Saturday, June 22, 2024

How to Make Your Firm a Best Place to Work for Women Advisors -Dlight News

Women are carving out new levels of success in the world of wealth management, and there’s no question they’re here to stay. But with women making up just 30 percent of advisors, there’s still progress to be made toward equal workforce representation.

One area that needs to catch up to make wealth management a more attractive career path for women? Compensation. Women advisors take home only 65 cents per dollar pocketed by their male counterparts. Workplace culture plays a large part in closing the earning gap and creating workplaces that reflect the reality of women’s lives and contributions.

That stubborn glass ceiling still exists—men are still more likely to receive promotions than women, for example—but in an era where women advisors have more professional options than ever, career stagnation could motivate your advisors to take their talents elsewhere. Codifying your firm’s commitment to gender parity can positively impact your efforts to recruit women advisors and improve retention rates.

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Becoming a best place to work for women advisors won’t happen overnight. But there are immediate steps firms can take to build greater inclusivity into policies, procedures, and perspectives to make themselves more attractive to candidates.

Understand the Power of Workplace Culture

The concept of workplace culture has undergone significant revisions over time. Thankfully, it has transcended foosball tables and bagel Fridays to mean something more substantive—but also slippery.

How do you build a culture? How do you measure it? How do you achieve true inclusivity? The task is a serious one, and most firms probably know by now that building a work culture that’s welcoming to all isn’t a part-time endeavor. It requires strategy, investment, and a transparent feedback process.

If your firm promotes a culture of “insiders” and “outsiders”—those who fit in and those who don’t—it may be time to take stock of your values and create conditions where all candidates and employees feel welcome, supported, and equally valued.

What’s one quick way to gut-check how welcoming your business may be to a woman? Scan your About Us or Leadership bios page. If you’re showcasing an all-male team, a reset may be in order.

Keep the Dialogue Open—and Supportive

Facilitating opportunities for women to build personal rapport with peers or senior team leaders is one way firms can build a more supportive and connected culture. Whether these mentorship pairs are matched by gender or not, the goal is to provide women advisors with a support system outside of the more formal boss and direct report dynamic.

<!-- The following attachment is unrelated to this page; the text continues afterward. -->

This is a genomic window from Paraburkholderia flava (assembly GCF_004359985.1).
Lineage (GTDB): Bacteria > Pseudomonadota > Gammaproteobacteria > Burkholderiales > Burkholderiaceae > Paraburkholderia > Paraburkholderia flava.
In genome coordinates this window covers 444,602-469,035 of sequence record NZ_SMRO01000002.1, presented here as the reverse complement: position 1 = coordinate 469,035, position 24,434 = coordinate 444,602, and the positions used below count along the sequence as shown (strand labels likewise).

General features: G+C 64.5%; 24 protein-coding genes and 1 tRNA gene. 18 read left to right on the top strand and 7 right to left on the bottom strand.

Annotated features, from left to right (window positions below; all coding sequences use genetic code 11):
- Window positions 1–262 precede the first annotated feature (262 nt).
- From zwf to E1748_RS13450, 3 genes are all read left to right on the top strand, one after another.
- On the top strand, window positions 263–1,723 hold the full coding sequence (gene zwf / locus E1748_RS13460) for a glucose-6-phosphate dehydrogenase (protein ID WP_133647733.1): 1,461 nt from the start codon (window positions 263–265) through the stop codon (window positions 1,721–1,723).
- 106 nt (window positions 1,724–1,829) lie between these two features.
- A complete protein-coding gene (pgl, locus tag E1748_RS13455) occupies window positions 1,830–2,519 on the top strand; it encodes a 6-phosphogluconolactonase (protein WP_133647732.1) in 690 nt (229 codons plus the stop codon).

For women navigating a male-heavy environment, the value is clear: Having another woman or ally to bounce questions off of can help reduce feelings of alienation, contribute to stronger working relationships, and provide women advisors with regular access to their colleagues’ expertise.

Providing women advisors with opportunities to build their networks through attending conferences, events, and industry meetings is equally important. Whether it’s a regional conference for professional development—like the Massachusetts Conference for Women, which Commonwealth sponsors—or a nationwide event for women in financial management, supporting women-to-women professional connections is key to building a sense of belonging and camaraderie.

Offer Flexible Scheduling and Leave Policies

One topic that comes up repeatedly when we talk to women advisors? Work/life balance. Juggling work and family is hard for everyone—but it’s hardest, most often, on women. Women still shoulder the lion’s share of the “second shift,” dedicating significant hours per week to unpaid caregiving for children or elderly relatives.

Candi Kaplan, CFP®, RHU, ChFC®, founder and senior partner of Kaplan Financial Group, recently shared reflections on the balancing act she maintained during her 45-year career.

“It was very difficult,” Kaplan said. “It took an enormous amount of energy and focus to be able to do everything I was able to do. I was a minority all the time, always surrounded by male colleagues. Of course, the way men interact with their families has changed—but more often than not, the caregiving role still goes to the woman.”

Flexible scheduling

Flexible scheduling can provide breathing room and space for women to stay professionally engaged. If women advisors are running from the office to family medical appointments or managing other logistical demands, client and prospect meetings outside of office hours become untenable, for example. (The flip side? Some women don’t have any such responsibilities. Assuming that all women are caregivers and therefore have limited availability has the unintended consequence of limiting women’s ability to say yes to projects, travel, and opportunity.)